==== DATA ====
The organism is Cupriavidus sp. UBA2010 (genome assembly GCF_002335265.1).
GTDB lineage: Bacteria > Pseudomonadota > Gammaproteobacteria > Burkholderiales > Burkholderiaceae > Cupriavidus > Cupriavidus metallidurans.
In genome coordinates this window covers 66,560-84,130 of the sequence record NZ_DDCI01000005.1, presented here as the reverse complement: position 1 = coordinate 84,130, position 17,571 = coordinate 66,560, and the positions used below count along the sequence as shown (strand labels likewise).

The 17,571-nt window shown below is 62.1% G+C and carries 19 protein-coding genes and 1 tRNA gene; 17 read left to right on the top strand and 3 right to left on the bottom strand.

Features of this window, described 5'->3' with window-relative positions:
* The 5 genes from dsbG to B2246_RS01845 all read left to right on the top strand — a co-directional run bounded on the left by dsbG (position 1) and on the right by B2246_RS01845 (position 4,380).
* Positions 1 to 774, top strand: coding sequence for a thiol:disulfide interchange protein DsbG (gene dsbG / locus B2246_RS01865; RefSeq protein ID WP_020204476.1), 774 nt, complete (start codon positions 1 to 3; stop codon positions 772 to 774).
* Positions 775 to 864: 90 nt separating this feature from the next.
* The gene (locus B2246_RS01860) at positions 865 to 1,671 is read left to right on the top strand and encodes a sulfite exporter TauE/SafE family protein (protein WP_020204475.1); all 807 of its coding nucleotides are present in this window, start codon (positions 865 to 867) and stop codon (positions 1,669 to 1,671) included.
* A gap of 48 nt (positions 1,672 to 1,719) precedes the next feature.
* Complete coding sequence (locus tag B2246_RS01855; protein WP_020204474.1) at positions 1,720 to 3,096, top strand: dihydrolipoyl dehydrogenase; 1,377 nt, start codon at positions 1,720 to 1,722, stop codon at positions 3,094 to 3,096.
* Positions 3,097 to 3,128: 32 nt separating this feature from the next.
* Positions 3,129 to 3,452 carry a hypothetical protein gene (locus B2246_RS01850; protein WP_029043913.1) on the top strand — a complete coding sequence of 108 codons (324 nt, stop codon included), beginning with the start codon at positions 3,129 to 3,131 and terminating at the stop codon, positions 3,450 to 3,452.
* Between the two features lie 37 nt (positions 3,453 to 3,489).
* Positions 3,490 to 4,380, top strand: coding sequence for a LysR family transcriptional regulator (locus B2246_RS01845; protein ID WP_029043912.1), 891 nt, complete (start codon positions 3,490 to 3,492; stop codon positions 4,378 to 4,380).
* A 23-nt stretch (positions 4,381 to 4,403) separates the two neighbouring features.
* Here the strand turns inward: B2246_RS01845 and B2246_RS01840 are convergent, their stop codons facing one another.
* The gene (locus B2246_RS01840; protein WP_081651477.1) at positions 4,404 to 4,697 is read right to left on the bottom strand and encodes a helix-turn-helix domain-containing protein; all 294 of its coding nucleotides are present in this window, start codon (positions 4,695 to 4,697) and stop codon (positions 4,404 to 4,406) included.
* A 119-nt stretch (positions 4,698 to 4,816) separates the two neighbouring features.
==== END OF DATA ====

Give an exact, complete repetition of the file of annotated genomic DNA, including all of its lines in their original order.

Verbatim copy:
The organism is Cupriavidus sp. UBA2010 (genome assembly GCF_002335265.1).
GTDB lineage: Bacteria > Pseudomonadota > Gammaproteobacteria > Burkholderiales > Burkholderiaceae > Cupriavidus > Cupriavidus metallidurans.
In genome coordinates this window covers 66,560-84,130 of the sequence record NZ_DDCI01000005.1, presented here as the reverse complement: position 1 = coordinate 84,130, position 17,571 = coordinate 66,560, and the positions used below count along the sequence as shown (strand labels likewise).

The 17,571-nt window shown below is 62.1% G+C and carries 19 protein-coding genes and 1 tRNA gene; 17 read left to right on the top strand and 3 right to left on the bottom strand.

Features of this window, described 5'->3' with window-relative positions:
* The 5 genes from dsbG to B2246_RS01845 all read left to right on the top strand — a co-directional run bounded on the left by dsbG (position 1) and on the right by B2246_RS01845 (position 4,380).
* Positions 1 to 774, top strand: coding sequence for a thiol:disulfide interchange protein DsbG (gene dsbG / locus B2246_RS01865; RefSeq protein ID WP_020204476.1), 774 nt, complete (start codon positions 1 to 3; stop codon positions 772 to 774).
* Positions 775 to 864: 90 nt separating this feature from the next.
* The gene (locus B2246_RS01860) at positions 865 to 1,671 is read left to right on the top strand and encodes a sulfite exporter TauE/SafE family protein (protein WP_020204475.1); all 807 of its coding nucleotides are present in this window, start codon (positions 865 to 867) and stop codon (positions 1,669 to 1,671) included.
* A gap of 48 nt (positions 1,672 to 1,719) precedes the next feature.
* Complete coding sequence (locus tag B2246_RS01855; protein WP_020204474.1) at positions 1,720 to 3,096, top strand: dihydrolipoyl dehydrogenase; 1,377 nt, start codon at positions 1,720 to 1,722, stop codon at positions 3,094 to 3,096.
* Positions 3,097 to 3,128: 32 nt separating this feature from the next.
* Positions 3,129 to 3,452 carry a hypothetical protein gene (locus B2246_RS01850; protein WP_029043913.1) on the top strand — a complete coding sequence of 108 codons (324 nt, stop codon included), beginning with the start codon at positions 3,129 to 3,131 and terminating at the stop codon, positions 3,450 to 3,452.
* Between the two features lie 37 nt (positions 3,453 to 3,489).
* Positions 3,490 to 4,380, top strand: coding sequence for a LysR family transcriptional regulator (locus B2246_RS01845; protein ID WP_029043912.1), 891 nt, complete (start codon positions 3,490 to 3,492; stop codon positions 4,378 to 4,380).
* A 23-nt stretch (positions 4,381 to 4,403) separates the two neighbouring features.
* Here the strand turns inward: B2246_RS01845 and B2246_RS01840 are convergent, their stop codons facing one another.
* The gene (locus B2246_RS01840; protein WP_081651477.1) at positions 4,404 to 4,697 is read right to left on the bottom strand and encodes a helix-turn-helix domain-containing protein; all 294 of its coding nucleotides are present in this window, start codon (positions 4,695 to 4,697) and stop codon (positions 4,404 to 4,406) included.
* A 119-nt stretch (positions 4,698 to 4,816) separates the two neighbouring features.